“Don’t blame the movies, Movies don’t create killers, movies make killers more creative. ” According to Bandura (1960) and his Bobo Doll experiment, children will imitate violence whether it was seen on screen, in cartoon form, or in real life. However there are many faults with this experiment. The test conditions, the fact the experiment was only done once and not over a period of time, and the fact that children can tell the difference between an inanimate object and a real person.
Despite the flaws in this experiment and others done to prove the same thing, people still believe that watching violent programmes or films will increase the chance that a person is, or will become violent in later life. If you are looking at violence on television, how can it be classified? Going by Bandura’s experiment, children can’t even watch cartoon violence, which includes things like Tom and Jerry, Roadrunner, and the Powerpuff Girls.
To most adults, these programmes would not encourage them to go out and drop an anvil on someone, or savagely attack their friend, but some people do believe that these programmes will encourage children to do that An article from The Independent from 2002 say that “children who watch more than an hour of television every day are more likely to grow up into violent adults”. The scientists involved studied over 700 children over 17 years. They found that heavy television viewing led to aggressive behaviour
An example of violent behaviour being blamed on movies is the case of Jamie Bulger. Child’s Play 3 was mentioned several times in their trial, yet there is no evidence that either of the boys had actually seen the film. McIntyre and Teevan completed a survey of 2,300 high school students. They found that the students who watched the most violent programmes were prone to delinquency, defiance of parents and political activism. This study did, however, fail to take into account sex, age and ethnic origin. Once these have been added in the correlations seem to disappear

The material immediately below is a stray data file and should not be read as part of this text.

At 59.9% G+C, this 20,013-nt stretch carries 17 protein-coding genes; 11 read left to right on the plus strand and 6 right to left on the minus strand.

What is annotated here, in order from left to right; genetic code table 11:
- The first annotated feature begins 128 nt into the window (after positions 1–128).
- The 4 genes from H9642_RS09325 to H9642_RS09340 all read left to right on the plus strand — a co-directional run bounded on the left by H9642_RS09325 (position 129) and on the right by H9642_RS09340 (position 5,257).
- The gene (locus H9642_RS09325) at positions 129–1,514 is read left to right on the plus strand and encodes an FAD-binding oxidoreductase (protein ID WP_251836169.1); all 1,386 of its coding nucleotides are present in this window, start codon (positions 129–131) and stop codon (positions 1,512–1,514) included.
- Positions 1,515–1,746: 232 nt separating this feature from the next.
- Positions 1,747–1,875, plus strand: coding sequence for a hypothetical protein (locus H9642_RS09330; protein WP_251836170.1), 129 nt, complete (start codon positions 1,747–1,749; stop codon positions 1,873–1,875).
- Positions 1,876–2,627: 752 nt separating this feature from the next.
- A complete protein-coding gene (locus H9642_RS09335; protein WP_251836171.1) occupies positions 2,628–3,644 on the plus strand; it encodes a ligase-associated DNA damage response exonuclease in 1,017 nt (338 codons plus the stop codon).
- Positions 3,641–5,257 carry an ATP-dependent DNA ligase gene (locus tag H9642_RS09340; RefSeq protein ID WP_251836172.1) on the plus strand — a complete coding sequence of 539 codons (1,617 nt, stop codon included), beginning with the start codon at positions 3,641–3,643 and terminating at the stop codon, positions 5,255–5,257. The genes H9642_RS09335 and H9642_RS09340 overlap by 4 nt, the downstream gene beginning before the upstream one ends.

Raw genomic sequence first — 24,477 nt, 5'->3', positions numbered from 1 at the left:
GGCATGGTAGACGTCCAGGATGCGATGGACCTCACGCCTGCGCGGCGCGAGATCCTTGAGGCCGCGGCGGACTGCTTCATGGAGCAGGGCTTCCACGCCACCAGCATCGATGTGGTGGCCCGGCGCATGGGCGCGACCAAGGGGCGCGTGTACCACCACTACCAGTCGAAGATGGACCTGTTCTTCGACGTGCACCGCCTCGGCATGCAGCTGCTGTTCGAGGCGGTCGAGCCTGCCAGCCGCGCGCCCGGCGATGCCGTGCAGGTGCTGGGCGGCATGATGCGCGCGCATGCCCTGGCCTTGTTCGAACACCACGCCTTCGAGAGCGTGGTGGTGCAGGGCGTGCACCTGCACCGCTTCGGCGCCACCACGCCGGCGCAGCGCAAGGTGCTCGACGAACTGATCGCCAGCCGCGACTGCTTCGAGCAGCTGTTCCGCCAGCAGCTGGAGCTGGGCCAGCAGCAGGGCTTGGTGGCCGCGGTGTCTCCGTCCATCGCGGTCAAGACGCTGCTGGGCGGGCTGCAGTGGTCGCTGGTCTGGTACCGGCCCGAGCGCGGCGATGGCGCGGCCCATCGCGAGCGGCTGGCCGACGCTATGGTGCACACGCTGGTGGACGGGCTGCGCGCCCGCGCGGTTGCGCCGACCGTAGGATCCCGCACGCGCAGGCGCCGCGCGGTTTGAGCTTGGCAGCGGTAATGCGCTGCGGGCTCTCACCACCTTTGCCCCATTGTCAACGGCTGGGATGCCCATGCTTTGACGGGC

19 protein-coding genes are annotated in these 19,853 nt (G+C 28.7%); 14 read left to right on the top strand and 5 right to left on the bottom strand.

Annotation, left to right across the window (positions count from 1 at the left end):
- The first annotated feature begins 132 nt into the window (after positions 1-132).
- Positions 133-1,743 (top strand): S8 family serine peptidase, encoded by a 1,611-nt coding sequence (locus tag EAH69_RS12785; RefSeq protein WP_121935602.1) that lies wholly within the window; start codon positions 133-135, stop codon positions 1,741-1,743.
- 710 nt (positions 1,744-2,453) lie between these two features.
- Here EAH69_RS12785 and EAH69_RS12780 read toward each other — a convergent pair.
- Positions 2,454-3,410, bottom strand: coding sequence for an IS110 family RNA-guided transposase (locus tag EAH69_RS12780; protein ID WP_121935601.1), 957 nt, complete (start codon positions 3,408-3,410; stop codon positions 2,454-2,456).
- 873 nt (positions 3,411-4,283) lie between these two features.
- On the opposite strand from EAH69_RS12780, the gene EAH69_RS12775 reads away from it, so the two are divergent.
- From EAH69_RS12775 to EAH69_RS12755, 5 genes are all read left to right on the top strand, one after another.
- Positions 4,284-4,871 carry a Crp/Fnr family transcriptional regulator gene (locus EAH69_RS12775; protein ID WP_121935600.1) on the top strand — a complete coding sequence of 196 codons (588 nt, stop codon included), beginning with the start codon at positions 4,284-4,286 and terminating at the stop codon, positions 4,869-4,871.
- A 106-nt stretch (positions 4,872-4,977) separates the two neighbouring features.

Whenever a moral panic about violence in the media erupts, people always seem to assume that young offenders prefer watching more violent programmes or films. The Police Studies Institute was asked to conduct a survey of young offenders and non-young offenders and to compare the results. It was found that both groups were watching the same amount of television after the 9pm watershed. They found the most popular television programme for both males and females was Home and Away. The most popular film for offenders and non-offenders (males only) was Terminator 2, rated 15.
This study is said to be the most reliable and up to date on the subject of screen violence In conclusion, from the studies I have looked at it would seem that violence on television and in films does affect young and adolescent children. However there are many faults with these experiments, and the most recent experiment completed by the PSI seems to prove otherwise. In my personal opinion I believe that people in general will not be affected. Most people can tell fiction from reality and can clearly define the two.
The few cases of people that cannot tell the difference are the cases where violence on screen will affect them. Only 20% of all crimes committed in this country are violent. Only a tiny percentage of these were murders. An even smaller percentage of these can be linked to violence seen on screen. Every person convicted of a violent crime where it has been linked to television or films has had mental problems or has been abused as a child. (Information found from the Crime and Justice section of the National Statistics website)